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Wednesday, October 26, 2011

Breastfed Babies and Sleep

Some people feel that bottle fed babies sleep better than nursing babies. An abstract presented at this month’s national American Academy of Pediatrics (AAP) convention should help dispel that myth.

A team led by Jodi Mindell, author of several influential sleep books for parents and professionals, studied about 140 infants over their first 18 months of life. They tracked feeding and sleeping habits during several interviews. Though young breastfed babies did have more frequent wakenings and more-fragmented sleep during the first six months of life, sleep differences disappeared by the time babies reached nine months of age. There did not seem to be any long-term adverse consequences of breastfeeding on sleep habits.

The study did confirm a kernel of truth for younger babies: bottle-fed babies do seem to sleep better at first. Why would that be?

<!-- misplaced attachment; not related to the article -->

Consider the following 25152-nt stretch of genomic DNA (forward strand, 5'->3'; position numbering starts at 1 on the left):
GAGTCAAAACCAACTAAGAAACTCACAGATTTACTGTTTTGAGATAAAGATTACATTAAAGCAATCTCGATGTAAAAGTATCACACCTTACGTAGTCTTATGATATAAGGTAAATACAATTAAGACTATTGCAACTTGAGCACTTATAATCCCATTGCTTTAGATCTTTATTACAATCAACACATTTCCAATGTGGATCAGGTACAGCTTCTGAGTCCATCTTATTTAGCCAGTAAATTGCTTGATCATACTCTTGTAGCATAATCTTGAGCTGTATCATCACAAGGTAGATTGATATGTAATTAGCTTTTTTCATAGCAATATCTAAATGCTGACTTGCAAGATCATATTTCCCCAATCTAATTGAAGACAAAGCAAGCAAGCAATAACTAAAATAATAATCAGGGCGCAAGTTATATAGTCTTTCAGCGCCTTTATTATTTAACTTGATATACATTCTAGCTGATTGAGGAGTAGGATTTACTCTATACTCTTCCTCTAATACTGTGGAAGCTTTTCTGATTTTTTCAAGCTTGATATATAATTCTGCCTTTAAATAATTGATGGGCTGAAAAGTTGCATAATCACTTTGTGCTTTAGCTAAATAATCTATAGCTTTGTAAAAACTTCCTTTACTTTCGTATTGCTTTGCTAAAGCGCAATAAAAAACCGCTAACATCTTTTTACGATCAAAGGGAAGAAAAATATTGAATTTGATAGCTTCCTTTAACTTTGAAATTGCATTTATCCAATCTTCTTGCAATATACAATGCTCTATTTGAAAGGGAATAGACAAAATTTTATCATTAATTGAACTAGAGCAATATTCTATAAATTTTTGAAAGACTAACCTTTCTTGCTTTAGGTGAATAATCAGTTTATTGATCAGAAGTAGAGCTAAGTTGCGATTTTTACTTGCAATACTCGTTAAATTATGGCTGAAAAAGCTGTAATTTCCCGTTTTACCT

Breastfeeding moms are more likely to respond quickly to their babies. Think about it: if you’re bottle feeding, after baby wakes up you’ll go through several steps before feeding. Mix the formula, warm it, maybe go to the bathroom, then settle down for a feeding. During that time, at least some babies will fall back asleep. Contrast that to the nursing moms, who can very quickly start a feeding. I don’t think it’s a bad thing to quickly respond when babies cry, but if getting longer sleep is a priority, breastfeeding moms may wish to wait just a few minutes before starting to feed.

Breastfed babies are also more likely to share a room, or a bed, with their moms. That means that its more likely that baby will wake in response to mom’s stirring, or that mom will wake in response to baby’s minor noises. Babies sleeping in their own room are more likely to stay asleep. The AAP’s policy recommends that for safest sleep, babies should stay in the parents’ room, but not in the parents’ bed.

If you’re highly motivated to get a solid night’s sleep with a nursing baby, there are some simple steps you can follow. It’s good to know that in the long run, breastfeeding will not adversely affect sleeping habits.

Posted by: Roy Benaroch, MD, FAAP at 10:31 pm

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